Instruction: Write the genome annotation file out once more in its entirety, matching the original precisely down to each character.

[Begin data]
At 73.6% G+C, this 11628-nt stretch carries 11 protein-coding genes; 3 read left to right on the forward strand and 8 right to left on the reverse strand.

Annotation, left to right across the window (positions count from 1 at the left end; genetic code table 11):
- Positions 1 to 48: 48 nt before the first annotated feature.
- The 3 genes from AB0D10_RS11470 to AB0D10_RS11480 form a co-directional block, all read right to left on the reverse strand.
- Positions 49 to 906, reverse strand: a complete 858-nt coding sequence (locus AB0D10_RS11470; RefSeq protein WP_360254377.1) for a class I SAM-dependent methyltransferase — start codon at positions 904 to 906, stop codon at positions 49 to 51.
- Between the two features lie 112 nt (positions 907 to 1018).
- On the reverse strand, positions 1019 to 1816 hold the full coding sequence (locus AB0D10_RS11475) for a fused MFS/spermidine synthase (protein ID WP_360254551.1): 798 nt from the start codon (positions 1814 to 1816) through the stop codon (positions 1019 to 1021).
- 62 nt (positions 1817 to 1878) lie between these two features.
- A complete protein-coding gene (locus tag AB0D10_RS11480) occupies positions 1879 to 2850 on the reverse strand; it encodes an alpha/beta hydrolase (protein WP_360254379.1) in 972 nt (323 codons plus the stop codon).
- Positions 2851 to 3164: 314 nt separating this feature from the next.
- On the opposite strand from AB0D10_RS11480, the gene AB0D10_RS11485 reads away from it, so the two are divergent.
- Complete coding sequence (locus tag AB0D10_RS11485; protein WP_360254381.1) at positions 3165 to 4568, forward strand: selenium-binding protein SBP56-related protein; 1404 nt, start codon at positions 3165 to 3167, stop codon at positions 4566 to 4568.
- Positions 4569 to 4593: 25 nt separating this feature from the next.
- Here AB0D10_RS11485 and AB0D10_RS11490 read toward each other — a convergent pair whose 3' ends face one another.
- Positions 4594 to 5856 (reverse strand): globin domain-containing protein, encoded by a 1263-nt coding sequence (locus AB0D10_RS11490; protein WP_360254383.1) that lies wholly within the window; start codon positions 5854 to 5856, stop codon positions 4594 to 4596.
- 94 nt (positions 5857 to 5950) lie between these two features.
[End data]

At 73.6% G+C, this 11628-nt stretch carries 11 protein-coding genes; 3 read left to right on the forward strand and 8 right to left on the reverse strand.

Annotation, left to right across the window (positions count from 1 at the left end; genetic code table 11):
- Positions 1 to 48: 48 nt before the first annotated feature.
- The 3 genes from AB0D10_RS11470 to AB0D10_RS11480 form a co-directional block, all read right to left on the reverse strand.
- Positions 49 to 906, reverse strand: a complete 858-nt coding sequence (locus AB0D10_RS11470; RefSeq protein WP_360254377.1) for a class I SAM-dependent methyltransferase — start codon at positions 904 to 906, stop codon at positions 49 to 51.
- Between the two features lie 112 nt (positions 907 to 1018).
- On the reverse strand, positions 1019 to 1816 hold the full coding sequence (locus AB0D10_RS11475) for a fused MFS/spermidine synthase (protein ID WP_360254551.1): 798 nt from the start codon (positions 1814 to 1816) through the stop codon (positions 1019 to 1021).
- 62 nt (positions 1817 to 1878) lie between these two features.
- A complete protein-coding gene (locus tag AB0D10_RS11480) occupies positions 1879 to 2850 on the reverse strand; it encodes an alpha/beta hydrolase (protein WP_360254379.1) in 972 nt (323 codons plus the stop codon).
- Positions 2851 to 3164: 314 nt separating this feature from the next.
- On the opposite strand from AB0D10_RS11480, the gene AB0D10_RS11485 reads away from it, so the two are divergent.
- Complete coding sequence (locus tag AB0D10_RS11485; protein WP_360254381.1) at positions 3165 to 4568, forward strand: selenium-binding protein SBP56-related protein; 1404 nt, start codon at positions 3165 to 3167, stop codon at positions 4566 to 4568.
- Positions 4569 to 4593: 25 nt separating this feature from the next.
- Here AB0D10_RS11485 and AB0D10_RS11490 read toward each other — a convergent pair whose 3' ends face one another.
- Positions 4594 to 5856 (reverse strand): globin domain-containing protein, encoded by a 1263-nt coding sequence (locus AB0D10_RS11490; protein WP_360254383.1) that lies wholly within the window; start codon positions 5854 to 5856, stop codon positions 4594 to 4596.
- 94 nt (positions 5857 to 5950) lie between these two features.